29 September 2017
Satire and comedy are universal ways of overcoming tensions in any society. Kings and queens have always had to live with being made fun of – they might even have learned something from seeing themselves and their power mirrored in the jokes of their fools and jesters. In modern Russia, however, it’s a different story.
The whistle blower
The fact that certain issues are not supposed to be made fun of on Russian state TV was highlighted earlier this month when a popular Youtube channel published an interview with Dmitry Kolchin, long-time sketch writer for KVN, Russia’s most watched comedy show. In the interview, Mr. Kolchin shared details from his experience with political control and censorship in his former job, thereby throwing light on the methods used for exercising political control even over entertainment programmes on Russian television. According to the whistle blowing ex-writer, the primary red lines are when jokes target presidents. But jokes that are seen as potentially giving voice to social and political discontent are also a no-go.
The word “change” is censored
“It is extremely difficult to have jokes about presidents approved”, Kolchin said, and added that in those rare cases when presidents are allowed to be mentioned, “it is always done in the form of compliments and worship”. Mr. Kolchin went on to describe the working environment at KVN as one with “multiple filters”, meaning that he and his colleagues were instructed “not to make fun of this or that topic, not to mention this or that name”. As an example, Kolchin explained how he and his team had written and directed a sketch with a song about an apartment owner who wants to renovate his flat, basing the song on a popular Russian pop song called “Change”. “A person showed up after one of the rehearsals”, Kolchin recalls, “and said: ‘That song can’t be included in Pervy Kanal’s broadcasting. It is directly associated with dissatisfaction with the authorities’”. Kolchin underlined that the “people” in question, i.e. those who execute the censorship, are managers from the state-owned TV channel rather than the management of the the production company contracted to produce the show. Nevertheless, even the contractor finds it necessary to systematically rule out certain topics “to be on the safe side” and avoid tensions with the commissioning Pervy Kanal, Mr. Kolchin explained.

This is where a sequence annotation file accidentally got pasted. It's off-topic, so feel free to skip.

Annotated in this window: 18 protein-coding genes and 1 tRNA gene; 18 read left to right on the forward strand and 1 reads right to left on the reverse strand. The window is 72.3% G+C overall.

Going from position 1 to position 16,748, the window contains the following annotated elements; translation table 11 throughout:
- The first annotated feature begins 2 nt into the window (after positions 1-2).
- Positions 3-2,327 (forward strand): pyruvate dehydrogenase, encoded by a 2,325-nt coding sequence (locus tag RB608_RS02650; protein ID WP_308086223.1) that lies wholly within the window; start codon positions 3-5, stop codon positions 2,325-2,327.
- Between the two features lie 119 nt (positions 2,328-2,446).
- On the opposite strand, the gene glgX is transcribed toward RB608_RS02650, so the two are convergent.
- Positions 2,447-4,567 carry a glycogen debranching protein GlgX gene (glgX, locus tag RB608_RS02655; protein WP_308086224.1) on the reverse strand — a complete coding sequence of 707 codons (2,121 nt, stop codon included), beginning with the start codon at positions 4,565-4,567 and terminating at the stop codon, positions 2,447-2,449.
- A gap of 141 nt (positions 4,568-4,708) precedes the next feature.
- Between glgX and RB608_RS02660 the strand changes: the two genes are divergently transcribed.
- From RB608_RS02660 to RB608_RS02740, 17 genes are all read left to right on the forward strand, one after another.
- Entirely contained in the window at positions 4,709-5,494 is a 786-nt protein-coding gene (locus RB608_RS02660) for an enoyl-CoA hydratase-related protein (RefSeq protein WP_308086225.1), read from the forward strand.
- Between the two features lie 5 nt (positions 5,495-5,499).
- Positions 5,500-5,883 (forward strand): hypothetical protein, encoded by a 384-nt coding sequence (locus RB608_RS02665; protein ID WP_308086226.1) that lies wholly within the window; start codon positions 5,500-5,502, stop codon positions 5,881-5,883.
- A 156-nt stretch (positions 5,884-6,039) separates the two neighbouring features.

As a sign of the sensitivity of the topic of censorship in a highly popular TV show, a number of publications followed in Kremlin-loyal media, all of which tried to downplay Mr Kolchin’s testimony. For example, Pervy Kanal’s management deemed it necessary to comment on the issue of presidential jokes, as reported by RIA: ” If there had been such a ban, then there would have been nothing to show on the TV screen. Such stupidity”, a spokesperson said. It is difficult not to interpret this reaction, in particular the use of the word ”stupidity”, as a sign that Mr. Kolchin must have hit a nerve.
Comedy shows as strategic communications
The show Mr. Kolchin used to write for is known by the acronym “KVN”, and is aired on the state-controlled national TV channel Pervy Kanal. Besides being Russia’s most popular (for example, a broadcast in November 2016 scored the highest rating among everything that was aired on Russian television throughout the entire year of 2016), KVN is also Russia’s oldest televised comedy show, dating back to a 1961 premiere.
The details in Mr. Kolchin’s testimony echo and confirm conclusions reached by researchers at the NATO Strategic Communications Centre of Excellence in Riga, when they in a report published in March this year pinpointed exactly the KVN show as a part of the Russian authorities’ political communications campaign towards Russian speakers inside and outside Russia. When the report was published, it was mocked with sarcastic comments by a wide range of pro-Kremlin media and Russian government communicators.
Censorship and disinformation go hand in hand
Not unlike the way disinformation goes hand in hand with corruption on Russian television, Mr. Kolchin’s testimony underlines how disinformation also correlates with a culture of strict government censorship. This triangle of systemic problems – corruption, censorship and disinformation – challenges professional integrity among employees and undermines the trustworthiness of these media’s total output. To see examples of disinformation broadcast on the state-controlled Pervy Kanal, take a look at the results that appear after a search in the EUvsDisinfo website’s new searchable database.
Not a laughing matter (Comedy shows on Russian TV as a form of strategic communications)
“We don’t promote the English Queen’s anniversary!!!” (More whistle blowers from Russian state television)